jersey four

Picture: Brinkhoff-Moegenburg  

Jersey boys

Wolverhampton Grand 


Four young men, four stories, four decades and four seasons. Charting the rise from sort-of mobster, blue collar workers to rock and roll hall of famers, Jersey Boys is a toe tapping, hip swinging, nostalgia fest that also manages to tell a story of betrayal, tragedy, family and love with real grit and a sense of style unique to the unforgettable characters at the heart of its story.

Setting the scene and introducing us to the origins of the Four Seasons is Dalton Wood, as the man who discovered Frankie Valli, Tommy DeVito.

Commanding the stage with a charmingly confident performance, Woods’ DeVito is a heck of a narrator (albeit an unreliable one) setting the tone for a fast paced first act that is as colourful as his character.

Each Jersey Boy, Michael Pickering (Frankie Valli) Blair Gibson (Bob Gaudio) and understudy Dan O’Brien (Nick Massi) get the chance to narrate their own version of events and there is not a weak link in the chain amongst them.

In fact, it felt really exciting to see four strong central male performances at the heart of the story. And it’s clear that they are all having a ball doing it. 

Not forgetting the ensemble support from the ladies in the cast who keep the energy high and the pace slick with so many multi roles and costume changes I was genuinely surprised to learn there were only 4 of them.

 Emma Crossley as Mary Delgado in particular packs an emotional punch as Frankie’s long suffering first wife.

The direction by Des McAnuff combined with scenic design by Klara Zieglerova serves the storytelling well. Remembering that the action takes place over literal decades, it would have been easy to dress the set-in period typical fashions but the stripped back empty warehouse design was perfect for keeping the focus where it should be, on the characters and the music.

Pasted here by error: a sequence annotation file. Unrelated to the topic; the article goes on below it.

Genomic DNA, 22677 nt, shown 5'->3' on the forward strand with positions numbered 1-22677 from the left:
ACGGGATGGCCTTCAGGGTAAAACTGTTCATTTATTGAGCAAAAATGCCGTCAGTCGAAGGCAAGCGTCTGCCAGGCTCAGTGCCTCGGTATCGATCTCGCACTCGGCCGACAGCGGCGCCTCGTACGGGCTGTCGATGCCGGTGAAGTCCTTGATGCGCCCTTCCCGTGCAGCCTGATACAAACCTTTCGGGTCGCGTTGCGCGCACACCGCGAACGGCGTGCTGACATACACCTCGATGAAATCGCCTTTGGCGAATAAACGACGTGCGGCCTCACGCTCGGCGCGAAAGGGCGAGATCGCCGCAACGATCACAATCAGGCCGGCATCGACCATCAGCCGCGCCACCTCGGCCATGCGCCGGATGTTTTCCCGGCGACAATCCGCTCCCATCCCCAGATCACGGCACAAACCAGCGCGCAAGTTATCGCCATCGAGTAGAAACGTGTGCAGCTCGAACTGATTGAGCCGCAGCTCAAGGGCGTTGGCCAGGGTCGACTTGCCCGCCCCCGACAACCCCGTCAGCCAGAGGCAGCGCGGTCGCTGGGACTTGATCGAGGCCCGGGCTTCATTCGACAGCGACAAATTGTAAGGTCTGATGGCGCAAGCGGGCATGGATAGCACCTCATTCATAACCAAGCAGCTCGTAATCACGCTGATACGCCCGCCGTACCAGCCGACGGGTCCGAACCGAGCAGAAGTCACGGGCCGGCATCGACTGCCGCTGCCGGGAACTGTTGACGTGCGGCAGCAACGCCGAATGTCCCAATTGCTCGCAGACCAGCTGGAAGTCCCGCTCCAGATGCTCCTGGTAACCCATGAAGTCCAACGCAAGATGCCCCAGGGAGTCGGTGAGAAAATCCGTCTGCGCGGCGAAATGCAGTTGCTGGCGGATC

The clever use of projection to replicate the look of a live 60’s television broadcast was exciting to watch and added to that feeling of nostalgia laced throughout the whole production.

Book writer Rick Elice says that when writing the show, he and co-writer Marshall Brickman never considered they were writing a musical but instead a “play about four guys who write music” which possibly is what elevates Jersey Boys above other Jukebox musicals.

Rather than having to write a story to fit the songs, the songs were carefully selected to reflect the characters' real-life highs and lows and there are several moments when Jersey Boys absolutely nails this.

I have to confess to knowing next to nothing about the Four Seasons and only a little of their music, but even I could admit that thanks to musical supervision by Ron Melrose, all of the songs sounded fantastic. The moment in Act 1, when the central quartet finally came together to sing was like pure magic. And it made us as an audience excited for what was to come.

Frankie Valli once said that he thought everyone could sing like him . . . no not everyone, but Michael Pickering certainly can. The role of Valli is a vocally demanding and never once does his extraordinary voice falter. Blair Gibson also gives stunning vocals as song writing prodigy Gaudio.

But as mentioned earlier the real magic really is when the central four sing together, the blend of their voices combined with the classic songs makes it easy to see why the Four Seasons became such a huge success and why we enjoy reliving their story over and over again as Jersey Boys has continued to play to packed audiences since 2004. And I’m sure its run at the Wolverhampton Grand, until Saturday 18th March will continue to equally entertain and delight.

Janine Henderson


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